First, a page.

This is why you should use a browser that has better privacy settings and like some of the examples below, showcase its built-in features for better user privacy.
Mozilla Firefox is a browser developed and owned by the Mozilla Foundation, a non-profit organization that aims to “keep the Internet a global public resource that is open and accessible to all”. Firefox is one of its most popular products stays true to its motto. Firefox is also the default browser on a lot of operating systems based on Linux.
Brave Browser is from the same team behind the search engine of the same name that we saw in the search engine section. The Brave developers are pretty focused on creating a no-tracking atmosphere on the internet for everyone and this browser promises just that. The browser not only blocks ad trackers in individual websites but also cross-website tracking which can show annoying advertisements no matter what website you are visiting.
Brave also features offline playlists, free video calls, and a fully customizable news feed based on your interests.
Opera is a famous name among browsers and has an exciting load of features from crypto wallets, a built-in ad blocker, and a free VPN, all out of the box. You can also access popular messengers such as Facebook, Whatsapp, Instagram, and Telegram so you can continue conversations on your desktop without dedicated apps. Opera also boasts Web 3 support as a part of its future-ready features besides the ones mentioned here.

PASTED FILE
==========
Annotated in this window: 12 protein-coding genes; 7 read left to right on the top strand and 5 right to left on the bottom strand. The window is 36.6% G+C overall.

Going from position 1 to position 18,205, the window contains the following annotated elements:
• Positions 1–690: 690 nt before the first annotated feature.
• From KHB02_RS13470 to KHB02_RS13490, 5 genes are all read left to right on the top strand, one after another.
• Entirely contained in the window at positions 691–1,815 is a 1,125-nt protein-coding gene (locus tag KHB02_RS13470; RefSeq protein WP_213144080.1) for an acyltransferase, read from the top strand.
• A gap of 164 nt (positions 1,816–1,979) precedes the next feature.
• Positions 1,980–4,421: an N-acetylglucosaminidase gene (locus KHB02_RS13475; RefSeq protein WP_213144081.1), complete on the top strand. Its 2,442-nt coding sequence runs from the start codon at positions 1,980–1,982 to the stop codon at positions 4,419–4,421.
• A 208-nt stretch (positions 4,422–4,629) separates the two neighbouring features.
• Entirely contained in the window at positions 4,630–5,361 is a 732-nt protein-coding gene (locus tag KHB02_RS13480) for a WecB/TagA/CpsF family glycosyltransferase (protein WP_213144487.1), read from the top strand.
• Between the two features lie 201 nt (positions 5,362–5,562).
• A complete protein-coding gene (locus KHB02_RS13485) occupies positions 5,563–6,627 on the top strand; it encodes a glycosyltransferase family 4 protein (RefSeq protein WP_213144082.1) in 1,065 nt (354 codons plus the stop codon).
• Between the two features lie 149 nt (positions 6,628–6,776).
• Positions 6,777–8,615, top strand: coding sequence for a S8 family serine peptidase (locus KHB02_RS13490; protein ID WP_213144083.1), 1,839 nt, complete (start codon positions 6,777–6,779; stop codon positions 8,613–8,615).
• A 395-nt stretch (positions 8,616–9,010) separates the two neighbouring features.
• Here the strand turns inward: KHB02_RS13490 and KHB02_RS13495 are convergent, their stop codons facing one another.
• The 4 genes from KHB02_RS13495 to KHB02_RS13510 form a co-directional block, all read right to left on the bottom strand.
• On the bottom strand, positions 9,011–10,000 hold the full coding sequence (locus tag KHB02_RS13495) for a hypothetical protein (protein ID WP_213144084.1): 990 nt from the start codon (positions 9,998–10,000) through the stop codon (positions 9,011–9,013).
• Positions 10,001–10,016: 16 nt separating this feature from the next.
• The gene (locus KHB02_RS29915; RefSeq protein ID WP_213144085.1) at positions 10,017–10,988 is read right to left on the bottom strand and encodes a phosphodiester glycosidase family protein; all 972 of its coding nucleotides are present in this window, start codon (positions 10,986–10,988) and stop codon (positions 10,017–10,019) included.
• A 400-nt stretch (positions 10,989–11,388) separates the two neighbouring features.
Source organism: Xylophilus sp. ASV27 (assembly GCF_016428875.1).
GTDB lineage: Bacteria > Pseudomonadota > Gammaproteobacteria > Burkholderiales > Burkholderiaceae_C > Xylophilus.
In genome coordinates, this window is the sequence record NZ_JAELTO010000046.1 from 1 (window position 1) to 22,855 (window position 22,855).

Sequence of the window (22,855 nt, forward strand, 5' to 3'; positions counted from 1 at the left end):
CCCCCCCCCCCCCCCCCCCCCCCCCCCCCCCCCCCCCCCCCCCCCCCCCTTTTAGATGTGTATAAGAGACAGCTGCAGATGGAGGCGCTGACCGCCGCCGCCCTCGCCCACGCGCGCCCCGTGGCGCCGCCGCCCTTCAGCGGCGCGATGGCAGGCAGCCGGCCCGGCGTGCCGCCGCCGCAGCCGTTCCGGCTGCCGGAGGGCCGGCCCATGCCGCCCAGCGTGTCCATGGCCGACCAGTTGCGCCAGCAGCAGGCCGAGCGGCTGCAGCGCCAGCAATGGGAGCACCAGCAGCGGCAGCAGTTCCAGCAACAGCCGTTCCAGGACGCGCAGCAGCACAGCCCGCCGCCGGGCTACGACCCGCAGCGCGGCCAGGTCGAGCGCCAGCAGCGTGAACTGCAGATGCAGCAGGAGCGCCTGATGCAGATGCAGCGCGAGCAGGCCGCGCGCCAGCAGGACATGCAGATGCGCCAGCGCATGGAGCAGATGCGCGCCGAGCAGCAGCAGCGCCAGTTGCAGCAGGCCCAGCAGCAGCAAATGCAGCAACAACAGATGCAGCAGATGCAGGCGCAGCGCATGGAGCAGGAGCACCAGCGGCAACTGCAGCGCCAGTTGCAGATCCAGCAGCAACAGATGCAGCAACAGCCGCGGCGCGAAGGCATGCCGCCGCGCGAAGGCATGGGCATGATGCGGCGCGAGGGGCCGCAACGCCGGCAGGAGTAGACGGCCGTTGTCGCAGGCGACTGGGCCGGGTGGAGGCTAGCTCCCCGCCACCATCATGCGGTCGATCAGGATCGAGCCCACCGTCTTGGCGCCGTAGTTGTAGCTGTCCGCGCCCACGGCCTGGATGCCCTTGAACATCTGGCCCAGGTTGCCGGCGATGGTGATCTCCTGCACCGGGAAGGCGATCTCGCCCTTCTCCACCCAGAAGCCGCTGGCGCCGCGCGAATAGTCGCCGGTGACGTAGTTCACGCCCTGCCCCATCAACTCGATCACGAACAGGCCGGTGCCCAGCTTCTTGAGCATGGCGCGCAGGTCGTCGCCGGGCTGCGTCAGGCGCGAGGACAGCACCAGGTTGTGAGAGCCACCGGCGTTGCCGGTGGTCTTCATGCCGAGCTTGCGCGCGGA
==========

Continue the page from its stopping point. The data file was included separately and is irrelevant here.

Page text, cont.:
Want a Chrome-like experience with more flexibility? Chromium can give that to you as it is an open-source distribution of Chrome and come with all that’s good in Chrome without Google’s tracking if you use it with search engines and services that are not of Google’s. Chromium’s code base is also used by browsers such as Opera and Vivaldi and is proof of its capability as a stand-alone browser. If you are used to Google Chrome but are looking to tweak it around with the technical skills to do so, Chromium might be the right pick for you.
Besides browsers and websites, your ISP who provides you with an internet connection either through a router or wireless networks in the case of mobile phones also has access to your data and the ability to control how much internet you can access. This is really a major issue for people living in oppressive countries or even journalists and nonprofit organizations functioning there. VPNs can, at least, partially solve this by providing a private network. When you are accessing the internet through a VPN, your data is sent to a secure private server, so your geographical location is cloaked.